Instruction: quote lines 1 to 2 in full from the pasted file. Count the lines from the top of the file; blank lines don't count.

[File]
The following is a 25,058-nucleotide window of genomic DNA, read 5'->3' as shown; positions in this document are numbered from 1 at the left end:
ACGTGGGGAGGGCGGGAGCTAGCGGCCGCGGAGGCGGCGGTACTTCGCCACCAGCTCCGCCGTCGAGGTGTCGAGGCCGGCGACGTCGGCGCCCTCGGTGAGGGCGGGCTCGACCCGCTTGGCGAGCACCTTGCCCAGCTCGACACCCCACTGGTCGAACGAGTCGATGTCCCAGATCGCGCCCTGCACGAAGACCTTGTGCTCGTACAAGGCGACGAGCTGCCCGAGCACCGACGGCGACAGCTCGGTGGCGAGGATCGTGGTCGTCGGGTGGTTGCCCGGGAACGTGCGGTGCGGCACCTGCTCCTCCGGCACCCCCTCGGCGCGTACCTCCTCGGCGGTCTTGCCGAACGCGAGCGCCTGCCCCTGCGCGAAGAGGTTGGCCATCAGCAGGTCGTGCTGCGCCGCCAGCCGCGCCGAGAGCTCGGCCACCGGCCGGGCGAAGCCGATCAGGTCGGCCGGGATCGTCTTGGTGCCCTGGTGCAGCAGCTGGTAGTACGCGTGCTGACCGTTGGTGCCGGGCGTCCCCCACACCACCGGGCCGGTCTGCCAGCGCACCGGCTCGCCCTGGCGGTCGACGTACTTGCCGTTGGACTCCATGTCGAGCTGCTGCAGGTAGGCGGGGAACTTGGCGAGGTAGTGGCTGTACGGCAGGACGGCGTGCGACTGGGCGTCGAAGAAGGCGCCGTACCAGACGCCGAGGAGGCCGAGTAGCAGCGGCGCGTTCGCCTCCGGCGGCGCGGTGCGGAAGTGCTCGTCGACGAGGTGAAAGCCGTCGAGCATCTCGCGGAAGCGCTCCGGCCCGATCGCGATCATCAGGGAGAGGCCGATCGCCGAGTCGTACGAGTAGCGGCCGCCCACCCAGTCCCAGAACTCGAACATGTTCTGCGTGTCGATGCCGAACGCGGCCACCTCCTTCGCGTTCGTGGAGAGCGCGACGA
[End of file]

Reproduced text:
The following is a 25,058-nucleotide window of genomic DNA, read 5'->3' as shown; positions in this document are numbered from 1 at the left end:
ACGTGGGGAGGGCGGGAGCTAGCGGCCGCGGAGGCGGCGGTACTTCGCCACCAGCTCCGCCGTCGAGGTGTCGAGGCCGGCGACGTCGGCGCCCTCGGTGAGGGCGGGCTCGACCCGCTTGGCGAGCACCTTGCCCAGCTCGACACCCCACTGGTCGAACGAGTCGATGTCCCAGATCGCGCCCTGCACGAAGACCTTGTGCTCGTACAAGGCGACGAGCTGCCCGAGCACCGACGGCGACAGCTCGGTGGCGAGGATCGTGGTCGTCGGGTGGTTGCCCGGGAACGTGCGGTGCGGCACCTGCTCCTCCGGCACCCCCTCGGCGCGTACCTCCTCGGCGGTCTTGCCGAACGCGAGCGCCTGCCCCTGCGCGAAGAGGTTGGCCATCAGCAGGTCGTGCTGCGCCGCCAGCCGCGCCGAGAGCTCGGCCACCGGCCGGGCGAAGCCGATCAGGTCGGCCGGGATCGTCTTGGTGCCCTGGTGCAGCAGCTGGTAGTACGCGTGCTGACCGTTGGTGCCGGGCGTCCCCCACACCACCGGGCCGGTCTGCCAGCGCACCGGCTCGCCCTGGCGGTCGACGTACTTGCCGTTGGACTCCATGTCGAGCTGCTGCAGGTAGGCGGGGAACTTGGCGAGGTAGTGGCTGTACGGCAGGACGGCGTGCGACTGGGCGTCGAAGAAGGCGCCGTACCAGACGCCGAGGAGGCCGAGTAGCAGCGGCGCGTTCGCCTCCGGCGGCGCGGTGCGGAAGTGCTCGTCGACGAGGTGAAAGCCGTCGAGCATCTCGCGGAAGCGCTCCGGCCCGATCGCGATCATCAGGGAGAGGCCGATCGCCGAGTCGTACGAGTAGCGGCCGCCCACCCAGTCCCAGAACTCGAACATGTTCTGCGTGTCGATGCCGAACGCGGCCACCTCCTTCGCGTTCGTGGAGAGCGCGACGA